Jewelry and Accessories

According to some estimates, total U.S. retail jewelry sales will exceed $70 billion this year. Large jewelry retailers, especially those servicing the wedding industry, may take the lion’s share of those sales, but there should still be plenty of room for specialty online retailers.

Following the theme of hard-to-find or unique products and accessories, new online jewelry retailers probably won’t want to begin by offering products identical to or even similar to the rings, necklaces, earrings, and watches that much larger competitors regularly offer. Rather, it could be far better to focus on what are sometimes called long-tail products for which there is less established competition.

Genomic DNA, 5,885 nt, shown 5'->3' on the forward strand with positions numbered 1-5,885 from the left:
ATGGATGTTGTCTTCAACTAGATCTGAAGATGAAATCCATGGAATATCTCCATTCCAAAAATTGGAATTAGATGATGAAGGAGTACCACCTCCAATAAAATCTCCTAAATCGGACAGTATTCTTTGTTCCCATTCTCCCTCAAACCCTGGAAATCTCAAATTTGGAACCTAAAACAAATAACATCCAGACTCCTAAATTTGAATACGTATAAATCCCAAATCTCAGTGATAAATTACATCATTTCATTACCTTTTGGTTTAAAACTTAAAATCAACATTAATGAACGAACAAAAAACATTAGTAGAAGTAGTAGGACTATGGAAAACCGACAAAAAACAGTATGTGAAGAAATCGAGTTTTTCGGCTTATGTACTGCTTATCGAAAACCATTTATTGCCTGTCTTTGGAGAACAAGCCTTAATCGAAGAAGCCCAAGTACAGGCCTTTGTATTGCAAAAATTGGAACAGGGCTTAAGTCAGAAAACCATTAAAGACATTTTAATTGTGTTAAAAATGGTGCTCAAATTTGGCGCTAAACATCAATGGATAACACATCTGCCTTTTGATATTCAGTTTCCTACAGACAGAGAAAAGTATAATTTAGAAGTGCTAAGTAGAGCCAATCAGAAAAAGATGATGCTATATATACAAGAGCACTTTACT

New stores might feature handmade jewelry from new and upcoming designers; vintage items found at auctions or from private collections; designs made from unique materials; or designs that don’t use diamonds or other gems mined with forced labor.

The jewelry segment may also be open to new business models for ecommerce merchants like subscription services or even rental services. In the former, a merchant might offer an earring of the month subscription. In the latter, the ecommerce business could rent out expensive jewelry for special occasions.

Apparel and Accessories

Apparel and accessories, including belts, hats, and even ties, is a broad category with a significant number of opportunities for new businesses.

Here again, perhaps the best way to address this market segment is with unique or relatively rare products that are not readily available at dozens of other competitors’ stores.